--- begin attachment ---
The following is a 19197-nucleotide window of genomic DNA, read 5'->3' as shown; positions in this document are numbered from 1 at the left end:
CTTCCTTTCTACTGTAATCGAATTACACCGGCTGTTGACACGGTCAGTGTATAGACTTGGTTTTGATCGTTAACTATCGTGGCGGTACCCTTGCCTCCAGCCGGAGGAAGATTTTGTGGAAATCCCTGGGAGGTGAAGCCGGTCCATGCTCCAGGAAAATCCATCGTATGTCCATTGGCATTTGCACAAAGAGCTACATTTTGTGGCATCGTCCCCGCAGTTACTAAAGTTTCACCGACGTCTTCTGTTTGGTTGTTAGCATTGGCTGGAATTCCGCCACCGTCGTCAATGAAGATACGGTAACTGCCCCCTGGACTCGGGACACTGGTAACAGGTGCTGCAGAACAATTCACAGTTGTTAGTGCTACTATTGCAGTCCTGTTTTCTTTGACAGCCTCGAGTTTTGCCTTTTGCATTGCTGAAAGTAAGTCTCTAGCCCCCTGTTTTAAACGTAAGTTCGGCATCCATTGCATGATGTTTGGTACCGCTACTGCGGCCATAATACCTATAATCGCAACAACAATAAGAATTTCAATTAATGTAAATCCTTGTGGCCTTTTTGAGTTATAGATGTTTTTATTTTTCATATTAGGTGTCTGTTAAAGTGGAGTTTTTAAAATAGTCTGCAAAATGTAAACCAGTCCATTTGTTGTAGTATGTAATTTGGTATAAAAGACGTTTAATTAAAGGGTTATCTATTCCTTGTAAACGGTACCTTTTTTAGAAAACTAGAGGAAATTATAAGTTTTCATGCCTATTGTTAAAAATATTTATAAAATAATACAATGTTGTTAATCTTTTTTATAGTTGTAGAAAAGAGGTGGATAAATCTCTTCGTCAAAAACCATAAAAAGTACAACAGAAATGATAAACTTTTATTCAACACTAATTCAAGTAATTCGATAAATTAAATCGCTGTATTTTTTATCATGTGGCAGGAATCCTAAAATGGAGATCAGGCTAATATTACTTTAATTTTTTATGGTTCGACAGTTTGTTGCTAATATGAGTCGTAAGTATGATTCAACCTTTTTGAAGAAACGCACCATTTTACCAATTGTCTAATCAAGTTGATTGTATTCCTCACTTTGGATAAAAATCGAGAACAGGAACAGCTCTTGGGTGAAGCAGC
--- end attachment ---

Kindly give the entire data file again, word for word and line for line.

The following is a 19197-nucleotide window of genomic DNA, read 5'->3' as shown; positions in this document are numbered from 1 at the left end:
CTTCCTTTCTACTGTAATCGAATTACACCGGCTGTTGACACGGTCAGTGTATAGACTTGGTTTTGATCGTTAACTATCGTGGCGGTACCCTTGCCTCCAGCCGGAGGAAGATTTTGTGGAAATCCCTGGGAGGTGAAGCCGGTCCATGCTCCAGGAAAATCCATCGTATGTCCATTGGCATTTGCACAAAGAGCTACATTTTGTGGCATCGTCCCCGCAGTTACTAAAGTTTCACCGACGTCTTCTGTTTGGTTGTTAGCATTGGCTGGAATTCCGCCACCGTCGTCAATGAAGATACGGTAACTGCCCCCTGGACTCGGGACACTGGTAACAGGTGCTGCAGAACAATTCACAGTTGTTAGTGCTACTATTGCAGTCCTGTTTTCTTTGACAGCCTCGAGTTTTGCCTTTTGCATTGCTGAAAGTAAGTCTCTAGCCCCCTGTTTTAAACGTAAGTTCGGCATCCATTGCATGATGTTTGGTACCGCTACTGCGGCCATAATACCTATAATCGCAACAACAATAAGAATTTCAATTAATGTAAATCCTTGTGGCCTTTTTGAGTTATAGATGTTTTTATTTTTCATATTAGGTGTCTGTTAAAGTGGAGTTTTTAAAATAGTCTGCAAAATGTAAACCAGTCCATTTGTTGTAGTATGTAATTTGGTATAAAAGACGTTTAATTAAAGGGTTATCTATTCCTTGTAAACGGTACCTTTTTTAGAAAACTAGAGGAAATTATAAGTTTTCATGCCTATTGTTAAAAATATTTATAAAATAATACAATGTTGTTAATCTTTTTTATAGTTGTAGAAAAGAGGTGGATAAATCTCTTCGTCAAAAACCATAAAAAGTACAACAGAAATGATAAACTTTTATTCAACACTAATTCAAGTAATTCGATAAATTAAATCGCTGTATTTTTTATCATGTGGCAGGAATCCTAAAATGGAGATCAGGCTAATATTACTTTAATTTTTTATGGTTCGACAGTTTGTTGCTAATATGAGTCGTAAGTATGATTCAACCTTTTTGAAGAAACGCACCATTTTACCAATTGTCTAATCAAGTTGATTGTATTCCTCACTTTGGATAAAAATCGAGAACAGGAACAGCTCTTGGGTGAAGCAGC